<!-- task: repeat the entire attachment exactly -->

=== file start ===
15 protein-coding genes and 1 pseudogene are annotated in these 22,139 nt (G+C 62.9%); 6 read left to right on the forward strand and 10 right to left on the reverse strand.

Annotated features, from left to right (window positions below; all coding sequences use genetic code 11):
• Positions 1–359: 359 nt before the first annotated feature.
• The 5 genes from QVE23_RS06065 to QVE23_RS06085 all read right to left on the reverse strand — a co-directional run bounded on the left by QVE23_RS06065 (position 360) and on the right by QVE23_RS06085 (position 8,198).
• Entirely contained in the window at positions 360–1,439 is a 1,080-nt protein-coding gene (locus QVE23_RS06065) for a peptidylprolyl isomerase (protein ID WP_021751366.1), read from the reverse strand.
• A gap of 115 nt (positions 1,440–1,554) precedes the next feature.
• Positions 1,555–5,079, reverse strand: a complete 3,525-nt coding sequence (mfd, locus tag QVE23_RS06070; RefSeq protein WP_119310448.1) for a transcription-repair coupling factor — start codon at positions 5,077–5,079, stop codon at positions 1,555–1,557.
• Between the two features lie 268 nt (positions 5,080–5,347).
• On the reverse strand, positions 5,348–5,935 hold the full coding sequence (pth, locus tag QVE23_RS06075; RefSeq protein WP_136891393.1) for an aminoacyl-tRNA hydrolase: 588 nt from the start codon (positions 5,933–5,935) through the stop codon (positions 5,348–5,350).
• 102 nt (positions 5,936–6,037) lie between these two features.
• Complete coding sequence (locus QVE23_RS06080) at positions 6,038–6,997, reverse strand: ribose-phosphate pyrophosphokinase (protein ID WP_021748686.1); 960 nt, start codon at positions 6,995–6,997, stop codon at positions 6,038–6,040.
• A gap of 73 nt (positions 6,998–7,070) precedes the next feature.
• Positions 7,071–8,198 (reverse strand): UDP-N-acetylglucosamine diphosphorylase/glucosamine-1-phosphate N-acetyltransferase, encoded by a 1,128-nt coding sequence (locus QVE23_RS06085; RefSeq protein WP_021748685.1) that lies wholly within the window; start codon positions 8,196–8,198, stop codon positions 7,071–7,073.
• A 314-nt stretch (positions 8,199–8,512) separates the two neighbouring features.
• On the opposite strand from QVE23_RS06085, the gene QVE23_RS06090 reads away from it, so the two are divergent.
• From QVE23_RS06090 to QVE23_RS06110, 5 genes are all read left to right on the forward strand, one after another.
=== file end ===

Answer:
15 protein-coding genes and 1 pseudogene are annotated in these 22,139 nt (G+C 62.9%); 6 read left to right on the forward strand and 10 right to left on the reverse strand.

Annotated features, from left to right (window positions below; all coding sequences use genetic code 11):
• Positions 1–359: 359 nt before the first annotated feature.
• The 5 genes from QVE23_RS06065 to QVE23_RS06085 all read right to left on the reverse strand — a co-directional run bounded on the left by QVE23_RS06065 (position 360) and on the right by QVE23_RS06085 (position 8,198).
• Entirely contained in the window at positions 360–1,439 is a 1,080-nt protein-coding gene (locus QVE23_RS06065) for a peptidylprolyl isomerase (protein ID WP_021751366.1), read from the reverse strand.
• A gap of 115 nt (positions 1,440–1,554) precedes the next feature.
• Positions 1,555–5,079, reverse strand: a complete 3,525-nt coding sequence (mfd, locus tag QVE23_RS06070; RefSeq protein WP_119310448.1) for a transcription-repair coupling factor — start codon at positions 5,077–5,079, stop codon at positions 1,555–1,557.
• Between the two features lie 268 nt (positions 5,080–5,347).
• On the reverse strand, positions 5,348–5,935 hold the full coding sequence (pth, locus tag QVE23_RS06075; RefSeq protein WP_136891393.1) for an aminoacyl-tRNA hydrolase: 588 nt from the start codon (positions 5,933–5,935) through the stop codon (positions 5,348–5,350).
• 102 nt (positions 5,936–6,037) lie between these two features.
• Complete coding sequence (locus QVE23_RS06080) at positions 6,038–6,997, reverse strand: ribose-phosphate pyrophosphokinase (protein ID WP_021748686.1); 960 nt, start codon at positions 6,995–6,997, stop codon at positions 6,038–6,040.
• A gap of 73 nt (positions 6,998–7,070) precedes the next feature.
• Positions 7,071–8,198 (reverse strand): UDP-N-acetylglucosamine diphosphorylase/glucosamine-1-phosphate N-acetyltransferase, encoded by a 1,128-nt coding sequence (locus QVE23_RS06085; RefSeq protein WP_021748685.1) that lies wholly within the window; start codon positions 8,196–8,198, stop codon positions 7,071–7,073.
• A 314-nt stretch (positions 8,199–8,512) separates the two neighbouring features.
• On the opposite strand from QVE23_RS06085, the gene QVE23_RS06090 reads away from it, so the two are divergent.
• From QVE23_RS06090 to QVE23_RS06110, 5 genes are all read left to right on the forward strand, one after another.